The Autosomal Me – Summary and PDF File

“The Autosomal Me” is a 9 part series published between February 6, 2013 and May 31, 2013 on the blog, www.dna-explained.com.  I’ve been asked to do a couple of things.  First, to put together a document that has all of the links in one place, and second, to create a pdf file of the compiled articles for download.

The second part turned out to be easier than I anticipated.  One of my readers also saw that request and put together the pdf file, which I’ve uploaded to my website at www.dnaexplain.com and is now available (free) with lots of other good things under the Publications tab.  Very big hat tip to John for doing this.  Thank you so much!

Here’s the list of articles from first to last with their links:

Part 1 was “The Autosomal Me – Unraveling Minority Admixture” and Part 2 was “The Autosomal Me – The Ancestors Speak.”  Part 1 discussed the technique we are going to use to unravel minority ancestry, and why it works.  Part two gave an example of the power of fragmented chromosomal mapping and the beauty of the results.

Part 3, “The Autosomal Me – Who Am I?,” reviewed using our pedigree charts to gauge expected results and how autosomal results are put into population buckets.

Part 4, “The Autosomal Me – Testing Company Results,” shows what to expect from all of the major testing companies, past and present, along with Dr. Doug McDonald’s analysis.

In Part 5, “The Autosomal Me – Rooting Around in the Weeds Using Third Party Tools,” we looked at 5 different third party tools and what they can tell us about our minority admixture that is not reported by the major testing companies because the segments are too small and fragmented.

In Part 6, “The Autosomal Me – DNA Analysis – Splitting Up” we began the analysis part of the data we’ve been gathering.   We looked at how to determine whether minority admixture on specific chromosomes came from which parent.

Part 7, “The Autosomal Me – Start, Stop, Go – Identifying Native Chromosomal Segments” took a deeper dive and focused on the two chromosomes with proven Native heritage and began by comparing those chromosome segments using the 4 GedMatch admixture tools.

Part 8, “The Autosomal Me – Extracting Data Segments and Clustering,” we  extract all of the Native and Blended Asian segments in all 22 chromosomes, but only used chromosomes 1 and 2 for illustration purposes.  We then clustered the resulting data to look for trends, grouping clusters by either the Strong Native criteria or the Blended Asian criteria.

The final segment, Part 9, “The Autosomal Me – The Holy Grail – Identifying Native Genealogy Lines,” utilized all of the chromosomal information we’ve gathered in the earlier steps.  We apply that information to our matches and determine which of our lines are the most likely to have Native Ancestry.  This, of course, fulfills the goal of using DNA information to identify small amounts of minority admixture.

In summary, this series has been quite interesting and indeed, it did achieve the goals initially set forth.  However, it was very manually intensive and took far longer than anticipated, partly due to circumstances beyond my control, like software updates and vendor changes.  A second reason that it took longer than expected was due to the sheer amount of work involved in the various steps, particularly steps 8 and 9.  In addition, because Minority Admixture Mapping (MAP) is developmental, I had to try several different approaches to determine which one, or ones, worked best.  Despite the immense amount of work, I would describe this approach certainly as useful and successful.  In fact, I don’t know how else I would have ever eliminated some genealogical lines as candidates for Native heritage and focused on others without the combination of MAP’s new techniques combined with both old and new tools provided by others.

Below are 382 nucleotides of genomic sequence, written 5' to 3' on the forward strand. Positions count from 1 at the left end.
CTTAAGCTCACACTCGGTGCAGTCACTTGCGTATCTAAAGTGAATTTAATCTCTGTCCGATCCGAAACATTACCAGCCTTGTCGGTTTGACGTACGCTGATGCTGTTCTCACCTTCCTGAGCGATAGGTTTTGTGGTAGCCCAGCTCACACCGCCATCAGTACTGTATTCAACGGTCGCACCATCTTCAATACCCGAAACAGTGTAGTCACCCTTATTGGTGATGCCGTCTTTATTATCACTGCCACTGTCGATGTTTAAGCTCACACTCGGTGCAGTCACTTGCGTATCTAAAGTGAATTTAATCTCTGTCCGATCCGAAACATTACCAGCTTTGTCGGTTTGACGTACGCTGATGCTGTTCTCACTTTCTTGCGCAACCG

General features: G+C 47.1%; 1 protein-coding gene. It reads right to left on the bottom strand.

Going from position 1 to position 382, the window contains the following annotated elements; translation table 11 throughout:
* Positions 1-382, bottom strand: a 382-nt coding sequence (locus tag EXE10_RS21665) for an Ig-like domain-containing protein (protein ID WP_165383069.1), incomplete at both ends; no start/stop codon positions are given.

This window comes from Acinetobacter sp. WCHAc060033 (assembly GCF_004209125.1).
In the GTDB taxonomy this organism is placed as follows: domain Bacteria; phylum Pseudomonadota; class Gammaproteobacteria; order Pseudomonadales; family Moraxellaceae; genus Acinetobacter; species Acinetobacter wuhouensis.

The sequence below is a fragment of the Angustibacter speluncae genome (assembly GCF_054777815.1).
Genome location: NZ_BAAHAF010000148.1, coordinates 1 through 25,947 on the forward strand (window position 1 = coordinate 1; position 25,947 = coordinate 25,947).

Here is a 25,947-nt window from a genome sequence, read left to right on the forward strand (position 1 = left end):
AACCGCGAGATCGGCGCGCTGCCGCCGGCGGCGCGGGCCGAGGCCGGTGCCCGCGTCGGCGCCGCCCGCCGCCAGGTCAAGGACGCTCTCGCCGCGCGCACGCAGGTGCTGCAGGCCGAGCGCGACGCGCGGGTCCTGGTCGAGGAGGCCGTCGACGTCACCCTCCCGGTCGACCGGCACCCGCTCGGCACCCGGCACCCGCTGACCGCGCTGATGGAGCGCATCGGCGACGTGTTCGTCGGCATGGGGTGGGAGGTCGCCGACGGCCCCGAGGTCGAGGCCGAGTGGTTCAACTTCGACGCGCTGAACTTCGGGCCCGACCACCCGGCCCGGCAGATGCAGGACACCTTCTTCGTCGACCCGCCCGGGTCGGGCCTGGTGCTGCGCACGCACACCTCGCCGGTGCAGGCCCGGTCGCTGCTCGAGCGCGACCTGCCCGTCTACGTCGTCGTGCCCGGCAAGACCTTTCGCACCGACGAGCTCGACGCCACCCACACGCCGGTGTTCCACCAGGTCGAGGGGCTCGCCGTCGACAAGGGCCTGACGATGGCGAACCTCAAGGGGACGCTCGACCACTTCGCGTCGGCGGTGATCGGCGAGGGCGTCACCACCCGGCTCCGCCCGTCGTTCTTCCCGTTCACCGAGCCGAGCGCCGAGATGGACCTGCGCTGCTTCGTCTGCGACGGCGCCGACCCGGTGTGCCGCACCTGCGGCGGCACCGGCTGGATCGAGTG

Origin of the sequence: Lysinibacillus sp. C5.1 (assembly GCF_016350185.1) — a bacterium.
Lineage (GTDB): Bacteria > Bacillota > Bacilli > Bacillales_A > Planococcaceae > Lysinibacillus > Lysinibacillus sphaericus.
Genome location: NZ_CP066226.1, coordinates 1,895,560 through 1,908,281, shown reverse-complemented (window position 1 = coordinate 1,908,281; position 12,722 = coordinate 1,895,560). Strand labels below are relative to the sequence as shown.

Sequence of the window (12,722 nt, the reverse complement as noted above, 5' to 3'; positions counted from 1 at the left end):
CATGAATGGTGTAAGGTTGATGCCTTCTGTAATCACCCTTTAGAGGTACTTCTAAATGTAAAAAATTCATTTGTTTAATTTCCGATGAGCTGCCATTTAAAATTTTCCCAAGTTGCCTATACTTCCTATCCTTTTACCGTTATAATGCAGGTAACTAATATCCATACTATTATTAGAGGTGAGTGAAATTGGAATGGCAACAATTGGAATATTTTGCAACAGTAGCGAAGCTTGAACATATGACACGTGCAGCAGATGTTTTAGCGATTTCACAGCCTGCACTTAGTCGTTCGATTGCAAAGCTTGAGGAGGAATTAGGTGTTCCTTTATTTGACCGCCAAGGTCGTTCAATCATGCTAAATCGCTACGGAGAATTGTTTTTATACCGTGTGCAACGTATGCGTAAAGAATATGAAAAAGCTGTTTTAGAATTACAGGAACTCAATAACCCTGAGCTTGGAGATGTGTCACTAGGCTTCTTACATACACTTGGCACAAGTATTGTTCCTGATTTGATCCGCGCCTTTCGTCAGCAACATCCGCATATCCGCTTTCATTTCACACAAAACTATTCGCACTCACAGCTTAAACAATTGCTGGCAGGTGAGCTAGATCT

Having said that, I would suggest that this technique, because of the intensive manual effort required, is only for the very committed genetic genealogist – the warrior, so to speak.  It also will not work well with only a few matches.  I would suggest that you would need at least 200 or 300 matches, preferably more, which is typical of someone with colonial American heritage.  If that is you, and you are desperate to find your minority admixed lines….then this type of project may be for you.  Please thoroughly read all 9 articles before beginning.

Many of the techniques in the various steps can be utilized individually, without completing the entire MAP process.  For example, comparing vendor and third party results, using the GedMatch admixture tools and the chromosome comparisons for percentages of ethnicity all provide useful information in their own right, outside of the full MAP process.

Bon voyage on your journey of discovery to find “The Autosomal You”!  Your ancestors are the pot of gold at the end of that rainbow.

22 thoughts on “The Autosomal Me – Summary and PDF File

  1. A big thank you for all the work you’ve done. Even for those of us who might struggle with “the intensive manual effort required” it gives insight into what’s possible, and perhaps inspiration to FTDNA, 23andMe or others to develop more automated procedures.

  2. Wow! What a great series and exactly what I needed. Looks like I have the tools to become a warrior. THANKS!

  3. An extraordinarily informative series! Thank you Roberta. Now if you could program it all with your IT skills and develop an application that would eliminate the manual intensity, you could sell it for millions! Well, maybe thousands. GedMatch I’m sure is just the beginning of the software tools that genetic genealogists will be able to use in the future. What you’ve shown is how it can be done. Bravo!

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